The narrowing of the gap between Theresa May’s Conservatives and Jeremy Corbyn’s Labour Party – if opinion polls are to be trusted – has thrown the SNP into even greater confusion.
An indecisive outcome tomorrow would give the Nationalists more clout at Westminster, especially if there was enough of an upset to result in a hung parliament.
Nicola Sturgeon has fantasised about such a scenario, as did her predecessor Alex Salmond and has used the possibility of a “progressive alliance” with Corbyn as a campaigning ploy.
But realistically, this looks unlikely and May will probably increase her majority, although not by as much as she hoped a few weeks ago.
For the SNP, the worry is less about Labour losing nationally than Labour’s performance in Scotland. Whatever Sturgeon may have said of late, the election here is different.
It is being fought on a specific Scottish issue – independence – and voting preferences are being influenced by the question of a second referendum.
The First Minister did try last week to pretend this wasn’t the case, blaming Ruth Davidson and the Scottish Conservatives for being obsessed with Indyref2.
Sturgeon even announced she would not now push for a new ballot on separation until the conclusion of Brexit negotiations, something of a departure from her stance to date.
But she can say what she likes on the matter – no one believes her, probably not even her own supporters.
The fact remains that the SNP and its leader wages every fight with one prize in sight: breaking up Britain.
This general election is, for them, about securing a big enough proportion of the votes and seats to claim a “mandate” to stage a rerun of 2014, when their Yes movement was convincingly beaten in a fair contest.
The party will almost certainly not hang on to all the 56 seats it won in the 2015 election but is still almost certain to send more MPs to Westminster than any of the other parties.
Sturgeon’s opponents say a significant drop in the SNP’s tally would represent voters’ rejection of her plans for another independence referendum.
Although she will not concede any kind of defeat if the Nationalists end up with 40-something instead of 50-something Westminster seats, a big swing away from the SNP will damage not just the party but Sturgeon herself.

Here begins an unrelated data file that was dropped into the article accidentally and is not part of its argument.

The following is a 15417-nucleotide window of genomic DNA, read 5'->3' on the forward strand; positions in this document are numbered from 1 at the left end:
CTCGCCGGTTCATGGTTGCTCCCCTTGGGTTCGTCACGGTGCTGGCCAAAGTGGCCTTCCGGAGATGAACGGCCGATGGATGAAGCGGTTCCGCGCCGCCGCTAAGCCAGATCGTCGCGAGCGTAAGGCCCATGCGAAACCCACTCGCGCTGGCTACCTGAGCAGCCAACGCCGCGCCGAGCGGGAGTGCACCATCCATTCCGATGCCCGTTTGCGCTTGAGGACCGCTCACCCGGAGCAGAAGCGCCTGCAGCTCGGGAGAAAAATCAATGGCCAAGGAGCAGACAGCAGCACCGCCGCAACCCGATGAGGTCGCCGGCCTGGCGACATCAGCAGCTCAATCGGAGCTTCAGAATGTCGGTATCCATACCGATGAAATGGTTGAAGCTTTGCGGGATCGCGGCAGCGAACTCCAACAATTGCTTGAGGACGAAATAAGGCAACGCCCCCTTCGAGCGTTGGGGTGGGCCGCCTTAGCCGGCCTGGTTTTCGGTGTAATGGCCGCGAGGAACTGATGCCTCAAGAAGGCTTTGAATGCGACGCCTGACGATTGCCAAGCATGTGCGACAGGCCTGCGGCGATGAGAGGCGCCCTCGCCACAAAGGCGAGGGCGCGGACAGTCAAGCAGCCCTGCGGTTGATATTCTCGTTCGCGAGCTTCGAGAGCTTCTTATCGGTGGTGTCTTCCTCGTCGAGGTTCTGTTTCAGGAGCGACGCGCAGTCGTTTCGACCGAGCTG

Despite her bravado, she understands this, thus her alarm at the apparent mounting support for Labour, in Scotland as well as nationwide.
The Nationalists are already facing the prospect of losing some of their biggest beasts to the Conservatives’ increased popularity – Angus Robertson in Moray, for instance and Pete Wishart in Perth and North Perthshire.
Now they could have a battle on a second front, for the Left vote they have lured from Labour so successfully over the past decade. This is not what the SNP meant when it said it would back Corbyn.
Sturgeon is pleading with voters on the campaign trail not to let “Tories in the back door” by opting for Labour or even the Lib Dems .
Whatever the trends nationally, the momentum in Scotland seems to be with anyone but the Nationalists. The constant threat of a new referendum against the wishes of most Scots has tipped the scales.
Scots may not have wanted a snap general election any more than the rest of Britain – they have more excuse than voters elsewhere for democratic fatigue. But the vote tomorrow presents an opportunity in Scotland to stand up to the bullying of the SNP.
Sturgeon has said that if her party wins most of Scotland’s 59 seats it will be a “triple lock” for a new independence referendum.
Voters, unless they too want a return to September 2014, can send her a powerful message. The best way to do this is to vote for whichever party is most likely to beat the SNP candidate.
The You Gov election centre website offers a constituency breakdown with estimates of voting intentions. By putting in your postcode you can see which Unionist party presents the greatest challenge to the Nationalists.
Whatever you vote, vote No.